Internet of things is a promising technology that could revolutionize our world reasonably and businesses have began to leverage on its enormous potentials. The possibilities of a smarter world are huge and interesting to behold. Across the world adoption of IoT varies greatly, just as the developed countries have creatively began deploying the technology to solve complex problems; it’s not the same for developing countries like Africa. The low adoption of IoT in developing countries is not limited to the following reasons;
The awareness around Internet of Things (IoT) as a tool of change is very low and this has greatly affected industries/businesses in developing countries as they have not started harnessing the associated benefits of Internet of Things (IoT) like smartness, scalability and intelligence.
The number of “Off The Shelf” IoT solutions available to decision makers in most developing countries are few, pricey and alot of times lack localization (Suitability for Emerging Markets).
There’s a shortage of skilled hands with respect to Internet of Things (IoT) and this contributes greatly to the shortage of “Off The Shelf” solutions available as well as the expensive nature of implementing Internet of Things (IoT).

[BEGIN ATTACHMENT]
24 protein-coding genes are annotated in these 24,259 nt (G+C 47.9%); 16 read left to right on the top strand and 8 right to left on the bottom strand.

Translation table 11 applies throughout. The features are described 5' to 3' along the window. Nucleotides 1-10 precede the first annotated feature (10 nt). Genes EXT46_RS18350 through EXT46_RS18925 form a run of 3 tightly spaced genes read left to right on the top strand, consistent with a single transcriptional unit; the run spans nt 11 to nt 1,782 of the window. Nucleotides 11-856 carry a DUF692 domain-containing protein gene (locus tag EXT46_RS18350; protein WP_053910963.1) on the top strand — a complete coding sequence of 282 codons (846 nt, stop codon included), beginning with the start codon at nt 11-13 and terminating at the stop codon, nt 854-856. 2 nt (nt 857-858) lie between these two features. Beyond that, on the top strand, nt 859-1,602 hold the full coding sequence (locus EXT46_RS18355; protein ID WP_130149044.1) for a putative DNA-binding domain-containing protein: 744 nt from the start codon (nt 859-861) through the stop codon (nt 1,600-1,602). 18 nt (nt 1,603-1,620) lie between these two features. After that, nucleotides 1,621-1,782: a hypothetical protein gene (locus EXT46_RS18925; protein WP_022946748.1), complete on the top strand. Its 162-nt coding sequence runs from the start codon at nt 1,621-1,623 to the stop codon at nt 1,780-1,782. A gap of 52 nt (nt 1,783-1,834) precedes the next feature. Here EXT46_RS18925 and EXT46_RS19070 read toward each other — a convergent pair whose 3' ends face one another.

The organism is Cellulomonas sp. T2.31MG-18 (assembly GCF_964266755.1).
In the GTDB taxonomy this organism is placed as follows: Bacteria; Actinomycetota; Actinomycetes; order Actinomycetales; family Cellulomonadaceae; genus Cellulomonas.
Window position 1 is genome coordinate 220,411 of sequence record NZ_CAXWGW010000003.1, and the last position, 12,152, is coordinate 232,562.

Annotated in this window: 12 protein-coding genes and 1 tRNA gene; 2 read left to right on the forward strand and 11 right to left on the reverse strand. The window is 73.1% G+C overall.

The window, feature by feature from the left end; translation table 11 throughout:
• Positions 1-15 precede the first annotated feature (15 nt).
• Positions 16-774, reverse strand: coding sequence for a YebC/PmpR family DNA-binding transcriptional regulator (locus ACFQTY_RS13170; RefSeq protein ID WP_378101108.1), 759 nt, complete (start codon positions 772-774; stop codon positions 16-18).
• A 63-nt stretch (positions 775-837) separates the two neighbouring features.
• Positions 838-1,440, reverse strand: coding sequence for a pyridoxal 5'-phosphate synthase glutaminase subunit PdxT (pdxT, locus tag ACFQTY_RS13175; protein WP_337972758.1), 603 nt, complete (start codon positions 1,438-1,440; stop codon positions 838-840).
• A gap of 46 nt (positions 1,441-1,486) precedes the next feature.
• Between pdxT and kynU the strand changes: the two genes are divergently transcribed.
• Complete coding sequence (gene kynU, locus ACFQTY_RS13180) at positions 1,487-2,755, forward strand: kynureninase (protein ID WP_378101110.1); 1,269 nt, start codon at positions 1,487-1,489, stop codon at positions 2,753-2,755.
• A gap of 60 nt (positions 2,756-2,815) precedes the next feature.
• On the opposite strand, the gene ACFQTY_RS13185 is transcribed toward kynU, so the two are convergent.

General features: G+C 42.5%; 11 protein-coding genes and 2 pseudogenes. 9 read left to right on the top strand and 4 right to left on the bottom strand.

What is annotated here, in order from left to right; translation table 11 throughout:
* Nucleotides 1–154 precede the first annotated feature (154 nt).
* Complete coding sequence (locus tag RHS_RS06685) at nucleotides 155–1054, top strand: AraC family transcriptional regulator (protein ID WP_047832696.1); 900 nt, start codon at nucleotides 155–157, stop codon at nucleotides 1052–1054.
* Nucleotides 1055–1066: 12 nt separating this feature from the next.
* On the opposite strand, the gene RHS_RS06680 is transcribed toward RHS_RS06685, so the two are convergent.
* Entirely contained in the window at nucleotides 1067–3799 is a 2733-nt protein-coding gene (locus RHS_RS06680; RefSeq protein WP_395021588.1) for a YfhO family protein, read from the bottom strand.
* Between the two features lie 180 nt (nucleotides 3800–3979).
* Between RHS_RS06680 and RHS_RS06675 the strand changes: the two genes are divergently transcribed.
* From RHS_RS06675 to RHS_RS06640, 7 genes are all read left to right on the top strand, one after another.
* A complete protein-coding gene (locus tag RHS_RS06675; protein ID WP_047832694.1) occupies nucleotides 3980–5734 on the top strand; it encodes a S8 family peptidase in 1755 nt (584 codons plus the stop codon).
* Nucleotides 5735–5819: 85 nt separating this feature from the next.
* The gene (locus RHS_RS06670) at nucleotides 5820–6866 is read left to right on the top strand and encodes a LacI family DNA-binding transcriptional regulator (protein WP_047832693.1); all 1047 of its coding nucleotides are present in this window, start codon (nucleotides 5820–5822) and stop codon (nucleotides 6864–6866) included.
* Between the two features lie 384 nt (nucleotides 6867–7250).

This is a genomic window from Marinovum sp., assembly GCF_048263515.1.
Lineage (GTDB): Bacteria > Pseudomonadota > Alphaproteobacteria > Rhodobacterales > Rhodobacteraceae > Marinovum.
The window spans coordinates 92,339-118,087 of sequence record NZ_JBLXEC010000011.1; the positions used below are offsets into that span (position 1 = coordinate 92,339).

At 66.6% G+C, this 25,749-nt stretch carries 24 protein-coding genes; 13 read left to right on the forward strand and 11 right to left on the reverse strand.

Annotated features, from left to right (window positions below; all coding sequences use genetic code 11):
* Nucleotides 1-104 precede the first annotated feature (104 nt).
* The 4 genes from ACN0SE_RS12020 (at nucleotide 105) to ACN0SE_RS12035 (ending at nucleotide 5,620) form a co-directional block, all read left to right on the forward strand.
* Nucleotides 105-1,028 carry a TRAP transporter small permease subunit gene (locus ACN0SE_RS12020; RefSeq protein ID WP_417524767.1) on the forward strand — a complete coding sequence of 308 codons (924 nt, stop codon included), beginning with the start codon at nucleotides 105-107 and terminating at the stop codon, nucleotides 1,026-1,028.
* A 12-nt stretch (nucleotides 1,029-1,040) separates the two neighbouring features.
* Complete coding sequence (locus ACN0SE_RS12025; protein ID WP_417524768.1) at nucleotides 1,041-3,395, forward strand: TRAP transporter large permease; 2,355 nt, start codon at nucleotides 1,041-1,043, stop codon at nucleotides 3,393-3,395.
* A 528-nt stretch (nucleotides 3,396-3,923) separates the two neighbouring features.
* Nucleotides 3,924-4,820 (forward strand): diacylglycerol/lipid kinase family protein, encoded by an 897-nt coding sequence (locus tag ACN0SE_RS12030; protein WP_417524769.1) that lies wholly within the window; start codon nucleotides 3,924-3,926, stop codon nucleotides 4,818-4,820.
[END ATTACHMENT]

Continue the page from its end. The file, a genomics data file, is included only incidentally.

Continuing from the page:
Also, engineering curriculum in developing countries are currently not teaching and supporting a lot of the latest technologies including Internet of Things (IoT) – thereby contributing to the shortage of skilled hands we have in emerging economics of the world.
Epileptic power supply is another major issue in developing countries and Internet of Things (IoT) devices need electricity to function. Self Power-Generation (S.P.G) is possible and justifiable for the Big/Large Scale industries but the associated overhead cost is reducing profit. Medium and Small Scale industries would profit more from the potentials of Internet of Things (IoT) as it helps them scale and grow. But the power issue a lot of times restricts implementing Internet of Things (IoT) solutions if not discourages outrightly. Low-power processors as well as piezoelectric or pyro electric materials are the future of Internet of Things. But until then the limitations are there.
Network Capacity Constraints
Poor and Obsolete Data infrastructures is one of the factors inhibiting internet penetration in developing countries and invaribly affect the adoption of IoT greatly. Data is the new oil and the appropriate data infrastructure is a catalyst for increasing adoption of Internet of Things (IoT).
A smarter world driven by Internet of Things (IoT) is quite possible. But except the divide in terms of adoption between the developed and developing countries of the world is bridged, we are a long stretch from achieving a smart world.